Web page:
I visited the Mimbres Culture Heritage Center when they hosted a hummingbird banding weekend. Hummingbirds are fierce little warriors and fascinating to watch. I have three feeders out for them at my house now, and my windy ridgetop is not the best birding location in the county.
On your vacation through southwest New Mexico, be sure to visit the Mimbres ruins and, if you time it right, see the hummers.
One of my ravens, waiting
Morning chores they watch me do,
I prune and weed until I’m through.
The bowl of kibbles that I carry
Commands attention, so they tarry.
I feed the ravens every day.
No need to wait, is what I say,
Like chickens scratching at my feet
You’re welcome to come near and eat.
But wisdom in a raven’s mind
Says keep some distance from my kind.
A human who seems calm and mild
Might plot to hurt a raven child.
So I retreat when I am done.
On whispering wings, the ravens come
To share the bowl I left for them,
In a world I share
with feathered kin.
Not my usual science-inspired poem today, but I claim a poet’s prerogative to rhyme about whatever suits me 🙂
Passenger pigeons by Audubon
Once upon a time,
Once there was a land
Where one bird
out of every two
Was gray with throat of cinnamon.
Their flocks eclipsed the sun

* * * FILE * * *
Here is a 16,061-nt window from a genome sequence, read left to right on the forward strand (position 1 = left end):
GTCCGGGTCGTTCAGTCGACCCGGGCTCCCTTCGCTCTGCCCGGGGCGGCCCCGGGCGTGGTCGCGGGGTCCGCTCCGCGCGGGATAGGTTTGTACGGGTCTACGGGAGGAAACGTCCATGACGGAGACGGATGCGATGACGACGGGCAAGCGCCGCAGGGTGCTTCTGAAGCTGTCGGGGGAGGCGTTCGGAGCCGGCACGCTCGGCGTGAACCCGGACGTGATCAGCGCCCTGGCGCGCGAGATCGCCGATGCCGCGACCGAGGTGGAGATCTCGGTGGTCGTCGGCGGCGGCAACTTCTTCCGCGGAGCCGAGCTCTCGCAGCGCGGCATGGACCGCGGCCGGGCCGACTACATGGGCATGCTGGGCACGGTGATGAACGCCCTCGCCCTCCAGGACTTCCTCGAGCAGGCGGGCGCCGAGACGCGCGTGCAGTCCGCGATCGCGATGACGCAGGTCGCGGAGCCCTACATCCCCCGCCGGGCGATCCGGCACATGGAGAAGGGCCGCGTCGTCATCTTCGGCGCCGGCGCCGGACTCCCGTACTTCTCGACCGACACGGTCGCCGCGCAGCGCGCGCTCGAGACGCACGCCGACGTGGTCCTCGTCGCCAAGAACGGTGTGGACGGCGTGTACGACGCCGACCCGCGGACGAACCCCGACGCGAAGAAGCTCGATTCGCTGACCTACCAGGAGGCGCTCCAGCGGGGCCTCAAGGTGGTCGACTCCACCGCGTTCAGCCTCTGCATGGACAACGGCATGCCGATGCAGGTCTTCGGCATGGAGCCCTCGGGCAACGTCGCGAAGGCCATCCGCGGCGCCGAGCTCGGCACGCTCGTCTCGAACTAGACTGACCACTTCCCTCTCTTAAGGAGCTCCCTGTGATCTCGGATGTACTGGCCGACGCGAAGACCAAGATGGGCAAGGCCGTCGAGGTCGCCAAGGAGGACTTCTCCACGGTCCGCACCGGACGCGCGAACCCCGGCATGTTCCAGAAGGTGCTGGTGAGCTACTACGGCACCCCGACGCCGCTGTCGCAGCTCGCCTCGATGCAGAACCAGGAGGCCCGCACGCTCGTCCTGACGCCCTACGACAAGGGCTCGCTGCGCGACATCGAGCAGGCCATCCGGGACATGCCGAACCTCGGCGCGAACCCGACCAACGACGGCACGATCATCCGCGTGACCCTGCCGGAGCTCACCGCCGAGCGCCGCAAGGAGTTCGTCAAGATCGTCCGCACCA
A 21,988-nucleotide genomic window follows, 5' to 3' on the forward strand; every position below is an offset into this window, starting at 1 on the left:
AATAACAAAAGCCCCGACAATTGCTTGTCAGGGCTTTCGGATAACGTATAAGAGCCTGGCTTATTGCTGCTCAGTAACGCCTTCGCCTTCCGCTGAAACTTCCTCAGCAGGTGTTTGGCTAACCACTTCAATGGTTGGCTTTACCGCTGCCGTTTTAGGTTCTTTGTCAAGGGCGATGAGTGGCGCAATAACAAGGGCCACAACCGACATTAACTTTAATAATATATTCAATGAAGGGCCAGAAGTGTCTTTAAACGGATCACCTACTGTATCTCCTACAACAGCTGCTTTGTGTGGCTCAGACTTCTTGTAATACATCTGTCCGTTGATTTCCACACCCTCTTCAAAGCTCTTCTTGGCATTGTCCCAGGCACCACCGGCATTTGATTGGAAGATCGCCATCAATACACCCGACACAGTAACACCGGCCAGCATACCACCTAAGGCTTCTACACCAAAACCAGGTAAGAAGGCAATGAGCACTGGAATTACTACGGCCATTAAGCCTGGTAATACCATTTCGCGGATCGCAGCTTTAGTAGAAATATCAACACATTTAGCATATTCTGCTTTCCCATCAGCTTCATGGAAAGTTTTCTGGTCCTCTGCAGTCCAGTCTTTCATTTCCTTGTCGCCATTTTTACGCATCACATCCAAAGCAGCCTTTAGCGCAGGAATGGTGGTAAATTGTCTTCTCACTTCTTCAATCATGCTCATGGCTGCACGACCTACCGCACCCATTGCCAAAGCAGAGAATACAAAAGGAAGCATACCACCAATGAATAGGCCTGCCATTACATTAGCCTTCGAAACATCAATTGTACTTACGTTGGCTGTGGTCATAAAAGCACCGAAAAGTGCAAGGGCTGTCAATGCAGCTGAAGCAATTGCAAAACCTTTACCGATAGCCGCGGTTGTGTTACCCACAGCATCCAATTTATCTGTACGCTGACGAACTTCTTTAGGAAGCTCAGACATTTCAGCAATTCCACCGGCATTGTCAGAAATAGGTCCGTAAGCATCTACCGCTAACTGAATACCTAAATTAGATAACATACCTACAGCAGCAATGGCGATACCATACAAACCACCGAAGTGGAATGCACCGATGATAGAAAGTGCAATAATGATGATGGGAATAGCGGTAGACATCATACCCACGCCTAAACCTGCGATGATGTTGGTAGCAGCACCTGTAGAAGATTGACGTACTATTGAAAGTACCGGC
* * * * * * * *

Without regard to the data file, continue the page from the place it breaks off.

When migration season came.
One shotgun blast would bring down
Without the need to aim.
With numbers in the trillions,
A breeding colony
Might blanket fifty miles
With its sovereignty.
And we killed them all.
They could lay waste to fields
But someone must have seen
Their numbers falling fast
And known what that would mean.
It took us several decades,
Less than a century
Of ruthless persecution
Of this farmers’ enemy.
To kill them all.
Do any mourn today
An action so draconian
While viewing stuffed remains
Of the last one
In the Smithsonian?
The last passenger pigeon.
By Kate Rauner
The last passenger pigeon
Thanks to karlshuker for his post on the passenger pigeon. Visit http://reviverestore.org/ for a fascinating look into de-extinction. Reconstructing the passenger pigeon is their flagship project.
Their aim is to increase forest health and biodiversity, especially what’s been lost since the 1700s. Like wildfires, passenger pigeons were a major source of beneficial forest regeneration in eastern North America for tens of thousands of years.
Revive & Restore’s goal is “to hatch the first generation of new passenger pigeons by 2022 and begin trial wild releases ten years later.” Genome sequencing is already underway. Wow.